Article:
Six years ago at the height of the global economic crisis, American entrepreneur Vernon Hill launched Metro Bank, the first retail bank to open on the British high street in more than a century. By concentrating strategy on service and creating ‘fans’ for the brand, Hill sought to differentiate Metro Bank from the Big Four. IoD director general Simon Walker met him to talk disruption, trust and Brexit
As Simon Walker discovers in this special interview, marking the start of his final few months’ tenure as IoD director general, Metro Bank was Vernon Hill’s fifth bank launch (he opened his first aged 27). He took a model that had worked in New Jersey with Commerce Bank and transported it into a British market that, in his mind, wasn’t innovating or delivering for the customer. As other banks looked to close branches, Metro Bank, with its bright red and blue branding, promised that its stores (as they are called) would open seven days a week with longer opening hours than rivals. Customers can open accounts within 15 minutes and access security deposit boxes, while pet-friendly policies mean dogs are not only welcomed but given free treats while their owners deal with the financial affairs.
Two years of planning, regulatory hurdles and £75m worth of initial investment lay behind the razzmatazz of the opening day celebrations and headlines pondering Metro Bank’s chances of persuading customers to switch bank accounts. When it floated on the FTSE 250 in March, Metro Bank had raised more than £5bn in deposits, given out more than £3.5bn in loans and now has more than 700,000 accounts. Within two days its value had climbed 10 per cent to £1.76bn. The company has yet to climb out of the red – though a full-year profit is expected next year – but as Hill tells Walker, playing the long game is something British investors could learn from their American counterparts.
“You can feel the buzz of entrepreneurialism here,” announces Hill as he strides past dozens of ristretto-sipping, flip-flop wearing twentysomethings tapping away at laptops in the sofa-dominated foyer-cum-café of the Hoxton Holborn hotel, close to Metro Bank’s flagship store in London’s West End. Having had his father’s philosophy drummed into him from an early age of never working for someone else, Hill’s entrepreneurial successes reveal a diverse investment portfolio: property, Burger King franchises, pet insurance and, of course, banking. When he meets the IoD’s Simon Walker he is clutching a copy of his book Fans! Not Customers, a bible to his belief in the free market and the need for brands to create real value for their audience if they are to be successful. Here, the pair discuss Metro Bank’s plans and Hill’s take on the global economy…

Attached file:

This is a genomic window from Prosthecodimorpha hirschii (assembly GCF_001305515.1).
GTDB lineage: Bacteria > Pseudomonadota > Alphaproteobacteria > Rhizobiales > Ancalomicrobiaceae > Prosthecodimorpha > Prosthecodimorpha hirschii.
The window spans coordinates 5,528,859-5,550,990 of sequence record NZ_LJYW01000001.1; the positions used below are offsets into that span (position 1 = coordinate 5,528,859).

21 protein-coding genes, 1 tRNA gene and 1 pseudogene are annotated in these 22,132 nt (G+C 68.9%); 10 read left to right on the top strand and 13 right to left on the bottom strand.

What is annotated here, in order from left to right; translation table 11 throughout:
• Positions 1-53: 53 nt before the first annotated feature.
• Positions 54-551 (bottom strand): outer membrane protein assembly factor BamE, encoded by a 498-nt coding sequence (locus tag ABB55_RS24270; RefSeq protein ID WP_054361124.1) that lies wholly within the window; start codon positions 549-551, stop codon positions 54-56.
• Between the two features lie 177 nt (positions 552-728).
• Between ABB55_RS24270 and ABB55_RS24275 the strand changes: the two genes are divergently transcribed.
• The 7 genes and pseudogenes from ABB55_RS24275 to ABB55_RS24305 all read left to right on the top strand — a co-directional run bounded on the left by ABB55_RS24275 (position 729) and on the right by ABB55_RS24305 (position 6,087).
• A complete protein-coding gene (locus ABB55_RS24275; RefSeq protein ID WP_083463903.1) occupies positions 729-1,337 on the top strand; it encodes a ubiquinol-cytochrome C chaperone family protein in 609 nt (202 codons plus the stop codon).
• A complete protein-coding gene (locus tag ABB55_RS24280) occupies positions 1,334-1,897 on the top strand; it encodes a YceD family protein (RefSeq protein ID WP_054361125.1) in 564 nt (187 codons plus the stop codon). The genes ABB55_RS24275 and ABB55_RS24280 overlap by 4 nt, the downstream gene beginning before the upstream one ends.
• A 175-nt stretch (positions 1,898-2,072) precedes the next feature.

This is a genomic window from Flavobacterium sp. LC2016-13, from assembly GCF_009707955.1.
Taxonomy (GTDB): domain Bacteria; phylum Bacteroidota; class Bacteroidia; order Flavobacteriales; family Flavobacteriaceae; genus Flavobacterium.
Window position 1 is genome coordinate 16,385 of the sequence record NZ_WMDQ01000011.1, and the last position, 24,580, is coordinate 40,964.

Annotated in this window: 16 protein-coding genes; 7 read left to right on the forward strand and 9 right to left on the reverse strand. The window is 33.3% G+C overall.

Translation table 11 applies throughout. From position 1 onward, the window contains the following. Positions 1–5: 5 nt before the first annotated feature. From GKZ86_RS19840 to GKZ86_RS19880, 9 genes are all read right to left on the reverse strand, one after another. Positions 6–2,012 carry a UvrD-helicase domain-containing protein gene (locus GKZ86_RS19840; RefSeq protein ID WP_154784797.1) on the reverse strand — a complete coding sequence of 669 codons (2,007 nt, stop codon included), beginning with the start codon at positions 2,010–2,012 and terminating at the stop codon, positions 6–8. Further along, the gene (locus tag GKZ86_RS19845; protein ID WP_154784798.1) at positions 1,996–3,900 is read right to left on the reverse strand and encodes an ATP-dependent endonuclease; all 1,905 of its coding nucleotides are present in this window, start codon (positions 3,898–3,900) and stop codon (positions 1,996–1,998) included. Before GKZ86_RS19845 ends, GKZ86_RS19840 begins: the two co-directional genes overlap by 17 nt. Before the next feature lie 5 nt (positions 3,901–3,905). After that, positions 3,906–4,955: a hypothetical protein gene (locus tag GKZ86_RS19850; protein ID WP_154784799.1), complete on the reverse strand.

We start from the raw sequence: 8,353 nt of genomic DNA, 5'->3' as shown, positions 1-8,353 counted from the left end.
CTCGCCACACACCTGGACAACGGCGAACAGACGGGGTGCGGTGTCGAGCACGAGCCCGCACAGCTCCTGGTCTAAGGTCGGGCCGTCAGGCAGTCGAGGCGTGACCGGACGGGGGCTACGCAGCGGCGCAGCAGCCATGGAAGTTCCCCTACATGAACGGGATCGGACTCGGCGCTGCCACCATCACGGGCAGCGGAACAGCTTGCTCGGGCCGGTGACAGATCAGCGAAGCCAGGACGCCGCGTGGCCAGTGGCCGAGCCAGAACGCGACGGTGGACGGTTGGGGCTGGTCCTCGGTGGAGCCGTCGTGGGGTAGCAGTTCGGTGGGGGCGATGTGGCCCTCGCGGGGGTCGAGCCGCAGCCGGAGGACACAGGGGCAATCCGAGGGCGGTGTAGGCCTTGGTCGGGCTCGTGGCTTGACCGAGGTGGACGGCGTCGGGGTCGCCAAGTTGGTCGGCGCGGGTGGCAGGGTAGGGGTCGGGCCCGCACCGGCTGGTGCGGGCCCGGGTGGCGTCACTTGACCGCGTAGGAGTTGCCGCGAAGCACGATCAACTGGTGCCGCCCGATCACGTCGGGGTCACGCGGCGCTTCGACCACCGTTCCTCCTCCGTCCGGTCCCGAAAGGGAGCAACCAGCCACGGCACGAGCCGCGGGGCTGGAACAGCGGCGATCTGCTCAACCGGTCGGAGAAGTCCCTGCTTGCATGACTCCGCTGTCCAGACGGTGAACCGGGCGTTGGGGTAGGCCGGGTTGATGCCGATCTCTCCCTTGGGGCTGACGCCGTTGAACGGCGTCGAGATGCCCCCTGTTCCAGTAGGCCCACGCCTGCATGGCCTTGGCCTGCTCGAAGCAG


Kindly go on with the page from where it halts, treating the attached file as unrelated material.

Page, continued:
On launching Metro Bank
WALKER The most extraordinary thing to me about the Metro Bank start-up is it was the first challenger bank for 100 years.
HILL I get asked all the time, ‘Why were you the first one to do it?’ I know in Britain that means, ‘Why were you the first, and an American, to do it?’ America is a country of small banks, there are still 7,000 banks, and when I first started, at my first bank, there were 24,000 separate bank charters. The European bank system, historically, was funded to finance the government. The Bank of England was founded to rebuild the British navy after war with France. The American system, where you weren’t even allowed to branch and you were community-based, was created to finance the local banking needs of the businesses and the customer, so it’s a fundamentally different view of life. It’s true we have a very successful model in America, and it was easy to transport the model here rather than try to re-invent something. And everything we did in America works better here.